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Aug 5th, 2016
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Joined: Aug 2014
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Texsss Offline OP
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Over the weekend I participated in a tower pheasant shoot. The temperature during the shoot was around minus 5 degrees F. For the shoot I loaded up a bunch of 1 oz loads to shoot out of my Edwin Wilson SLE which was built around 1905. The load I was using was the following:

12 gauge, 1 oz.
20 grains green dot powder
Win 209 primer
Figure 8 Wad
1222 FPS, 9800 PSI

All of them went bang but I could tell they were very weak and they did not perform well. I have never had a problem like this before, but I also have never shot in minus 5 degree temps before. I want to keep my loads at a max of 1200 FPS and 1 1/8 oz. out of respect for my old shotguns stock. Does anybody have a go to load for cold weather? Also has anyone had this issue with factory ammo?

Thanks!

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I have a good amount of experience shooting in the cold, at least to the twenties below zero. When Kevin at Downrange was first starting out he had me test a few combination of loads that people were having problems with due to the cold. Since then he has a commercial freezer so can test them in his pressure gun there.

Most common issue seen was crimp depth was not deep enough. .055 is the standard crimp depth. Too much of a good thing can increase pressure, by a lot. Don't over do it.

[Linked Image from live.staticflickr.com]

To get an accurate measurement of crimp depth cut a notch in your calipers so that you slide it over the rim. Measure the OAL then over the lip and you have your crimp depth.

[Linked Image from live.staticflickr.com]

Those F616 were old style and had issues with cold and certain powders. They have since changed them. Some bump up to Federal 209A primers in the cold as they are hotter. However that will also increase your pressure.

Never used Green Dot in the 12 with 1 oz. loads only 1 1/8oz. I use Clays for 1 oz. in the 12 but not sure of the pressure would have to look it up. (Edit: I did at Hodgdon website but there are a lot of combinations. Yes you can get well below your pressure requirements with Clays) I have always good luck with Clays powder in the cold. With that said spent the weekend looking at 1 oz. loads for the 16 ga. using Green Dot. There are some out there but strongly suspect Universal which is much more commonly used would be a better choice. But I'm out of Universal and good luck trying to find some now so looking to use what I have.

Yes factory ammo especially Euro made can have problems with the cold if they get cold soaked and get bloopers. Getting too old for shooting in the cold but when I did would keep my shells in a cooler with a handwarmer pack. Don't store them in the back of the truck on the way to the shoot, sit outside until you need them, etc.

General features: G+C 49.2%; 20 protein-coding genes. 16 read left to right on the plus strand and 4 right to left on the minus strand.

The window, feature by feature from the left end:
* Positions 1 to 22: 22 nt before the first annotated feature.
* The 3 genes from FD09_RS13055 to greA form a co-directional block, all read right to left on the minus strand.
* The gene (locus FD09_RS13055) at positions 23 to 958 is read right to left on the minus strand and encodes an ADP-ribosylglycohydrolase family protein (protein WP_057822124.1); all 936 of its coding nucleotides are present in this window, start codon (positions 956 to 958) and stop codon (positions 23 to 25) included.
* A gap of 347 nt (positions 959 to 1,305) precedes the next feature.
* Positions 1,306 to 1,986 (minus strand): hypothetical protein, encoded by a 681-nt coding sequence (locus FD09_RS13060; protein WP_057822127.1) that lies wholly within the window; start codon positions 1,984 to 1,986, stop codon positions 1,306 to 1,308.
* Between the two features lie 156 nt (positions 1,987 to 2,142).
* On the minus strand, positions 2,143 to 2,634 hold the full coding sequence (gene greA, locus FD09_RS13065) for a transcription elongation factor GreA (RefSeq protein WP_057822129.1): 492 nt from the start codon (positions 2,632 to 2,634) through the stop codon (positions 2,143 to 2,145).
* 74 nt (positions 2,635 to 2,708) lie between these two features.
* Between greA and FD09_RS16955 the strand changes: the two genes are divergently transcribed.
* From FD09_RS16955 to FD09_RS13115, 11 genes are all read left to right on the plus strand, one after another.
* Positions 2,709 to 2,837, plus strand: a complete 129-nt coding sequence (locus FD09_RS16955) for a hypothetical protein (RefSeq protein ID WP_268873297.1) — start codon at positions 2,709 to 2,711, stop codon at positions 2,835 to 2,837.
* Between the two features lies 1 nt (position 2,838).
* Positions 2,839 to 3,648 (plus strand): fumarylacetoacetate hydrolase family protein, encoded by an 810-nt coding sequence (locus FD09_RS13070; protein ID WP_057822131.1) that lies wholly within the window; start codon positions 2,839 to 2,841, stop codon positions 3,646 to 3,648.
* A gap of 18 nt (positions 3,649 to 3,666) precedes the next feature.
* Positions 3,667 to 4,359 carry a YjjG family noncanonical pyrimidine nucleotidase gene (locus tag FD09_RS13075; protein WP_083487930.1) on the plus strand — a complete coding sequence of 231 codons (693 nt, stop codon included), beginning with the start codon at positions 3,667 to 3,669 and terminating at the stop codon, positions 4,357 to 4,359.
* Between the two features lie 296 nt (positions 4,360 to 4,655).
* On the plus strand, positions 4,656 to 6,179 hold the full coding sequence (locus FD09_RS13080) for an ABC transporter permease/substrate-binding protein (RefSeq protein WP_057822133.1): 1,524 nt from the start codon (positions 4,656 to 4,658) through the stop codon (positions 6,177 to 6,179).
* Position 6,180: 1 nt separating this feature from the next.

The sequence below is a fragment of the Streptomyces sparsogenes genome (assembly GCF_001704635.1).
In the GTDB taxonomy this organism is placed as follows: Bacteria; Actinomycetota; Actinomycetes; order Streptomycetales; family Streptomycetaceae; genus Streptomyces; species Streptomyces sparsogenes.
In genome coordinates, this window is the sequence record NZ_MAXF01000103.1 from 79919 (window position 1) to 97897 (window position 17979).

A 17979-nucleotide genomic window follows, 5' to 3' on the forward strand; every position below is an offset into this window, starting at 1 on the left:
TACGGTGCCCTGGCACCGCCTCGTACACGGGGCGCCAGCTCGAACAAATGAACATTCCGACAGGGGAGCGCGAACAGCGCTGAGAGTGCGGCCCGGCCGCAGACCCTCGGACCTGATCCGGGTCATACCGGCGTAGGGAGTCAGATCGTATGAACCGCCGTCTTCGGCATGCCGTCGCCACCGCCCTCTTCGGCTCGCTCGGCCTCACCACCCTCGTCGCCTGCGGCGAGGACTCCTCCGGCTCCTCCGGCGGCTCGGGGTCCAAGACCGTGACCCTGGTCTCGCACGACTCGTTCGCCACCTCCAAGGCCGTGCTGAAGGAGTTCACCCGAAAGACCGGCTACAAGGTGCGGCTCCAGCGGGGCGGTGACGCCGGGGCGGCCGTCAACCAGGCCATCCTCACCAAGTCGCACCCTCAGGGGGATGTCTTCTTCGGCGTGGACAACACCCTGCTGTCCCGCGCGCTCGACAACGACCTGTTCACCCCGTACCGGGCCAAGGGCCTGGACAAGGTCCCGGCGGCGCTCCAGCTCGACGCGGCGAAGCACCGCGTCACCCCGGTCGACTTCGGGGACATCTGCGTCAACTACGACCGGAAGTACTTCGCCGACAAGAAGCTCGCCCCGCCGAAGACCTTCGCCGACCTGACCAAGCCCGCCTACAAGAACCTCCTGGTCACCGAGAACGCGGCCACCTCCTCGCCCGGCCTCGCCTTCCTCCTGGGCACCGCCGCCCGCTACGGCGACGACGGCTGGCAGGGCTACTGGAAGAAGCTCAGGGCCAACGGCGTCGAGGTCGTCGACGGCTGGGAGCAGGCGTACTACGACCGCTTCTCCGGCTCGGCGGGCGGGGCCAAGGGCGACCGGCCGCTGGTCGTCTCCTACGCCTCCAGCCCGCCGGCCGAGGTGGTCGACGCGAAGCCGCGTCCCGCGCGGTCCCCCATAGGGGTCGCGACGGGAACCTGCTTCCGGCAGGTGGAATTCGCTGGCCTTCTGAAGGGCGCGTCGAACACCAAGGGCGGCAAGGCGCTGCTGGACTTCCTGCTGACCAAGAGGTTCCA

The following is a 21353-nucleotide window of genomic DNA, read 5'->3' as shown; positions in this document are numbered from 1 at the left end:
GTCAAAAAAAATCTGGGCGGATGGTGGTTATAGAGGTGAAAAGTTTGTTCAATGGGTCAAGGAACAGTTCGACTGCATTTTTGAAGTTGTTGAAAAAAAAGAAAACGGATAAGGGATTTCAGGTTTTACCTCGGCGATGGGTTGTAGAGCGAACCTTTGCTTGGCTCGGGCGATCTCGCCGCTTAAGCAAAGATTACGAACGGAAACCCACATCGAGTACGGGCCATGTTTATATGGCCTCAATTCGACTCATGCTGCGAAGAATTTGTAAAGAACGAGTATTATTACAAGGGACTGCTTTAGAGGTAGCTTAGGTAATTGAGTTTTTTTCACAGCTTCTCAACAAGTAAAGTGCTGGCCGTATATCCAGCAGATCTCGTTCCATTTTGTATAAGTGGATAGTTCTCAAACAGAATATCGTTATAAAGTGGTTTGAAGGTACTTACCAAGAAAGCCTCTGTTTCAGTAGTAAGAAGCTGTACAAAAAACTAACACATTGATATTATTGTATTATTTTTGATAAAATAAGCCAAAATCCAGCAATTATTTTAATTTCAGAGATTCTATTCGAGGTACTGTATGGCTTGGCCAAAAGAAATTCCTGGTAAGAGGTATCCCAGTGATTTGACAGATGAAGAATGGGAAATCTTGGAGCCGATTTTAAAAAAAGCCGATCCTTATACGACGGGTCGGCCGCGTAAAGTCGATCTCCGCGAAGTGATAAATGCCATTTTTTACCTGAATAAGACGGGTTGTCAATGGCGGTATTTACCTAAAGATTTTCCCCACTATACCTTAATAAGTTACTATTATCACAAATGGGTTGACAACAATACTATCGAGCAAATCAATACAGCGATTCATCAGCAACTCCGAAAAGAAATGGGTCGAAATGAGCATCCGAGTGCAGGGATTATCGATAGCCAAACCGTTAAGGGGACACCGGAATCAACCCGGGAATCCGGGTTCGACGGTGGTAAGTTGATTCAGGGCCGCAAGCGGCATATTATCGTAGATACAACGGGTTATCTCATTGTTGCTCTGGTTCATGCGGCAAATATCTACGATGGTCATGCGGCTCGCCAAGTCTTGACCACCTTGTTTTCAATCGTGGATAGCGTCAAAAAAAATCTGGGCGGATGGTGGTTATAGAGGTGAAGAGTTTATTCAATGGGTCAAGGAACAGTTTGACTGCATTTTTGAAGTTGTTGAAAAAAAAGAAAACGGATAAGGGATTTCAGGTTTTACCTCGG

Have seen some wads have issues with the cold but been a long time. They would fracture causing bloopers.

[Linked Image from live.staticflickr.com]

Last edited by Cold Iron; 02/15/21 09:45 AM.
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Texsss Offline OP
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Thank you for the reply. Great info. I have some clays powder on hand and will make the switch although I hope my times shooting in minus 5 will be limited!

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Yup, Green Dot is a little slow for 1 ounce loads at 1200 fps. A switch to Red Dot should solve your problem.

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What about International Clays? I have been shooting it here in Alaska with no apparent problems. I shoot until it is about 20 degrees, then take a break! Just have to dress up too much when temps are colder. Heavy dress interferes with my shooting as I shoot all clays from the low gun position...

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Had a bunch of Win. Mark 5's split cases during very cold weather. Can't remember if they were factories or my reloads. Likely the former as my reloads were much milder?

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I had some Activ’s split in the cold when I went for the slam.
They are pretty hot loads for otc. It surprised me.

It’s only -33 in Valentine today.
Prolly wouldn’t even go offtoday.

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I was going on a cold weather quail hunt several years ago and have used Green Dot as my primary powder for 12 gauge for decades. I'd never had a problem with them before, but it doesn't often get really cold where I live and I had read somewhere that GD could have issues with cold weather.

So I called Alliant and asked them. The guy I talked to said I should use Unique instead of GD in cold conditions. I did, and it worked fine. Unique may not be suitable for your needs, but at least I thought I could tell you that Alliant confirmed that GD has issues with cold weather. Good luck finding what you need.

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I used 700x, win 209 primer and clay buster wads, 1oz 1/8. 12 gauge AA hulls. Up to 29 below zero, when I shot for the AF. Never had a issue of weak load, just split cases. Maybe 3 out of 25 would split when shooting in 20 below temperatures.

Sorry I am not sure of the grains of powder, load data from IMR powder.


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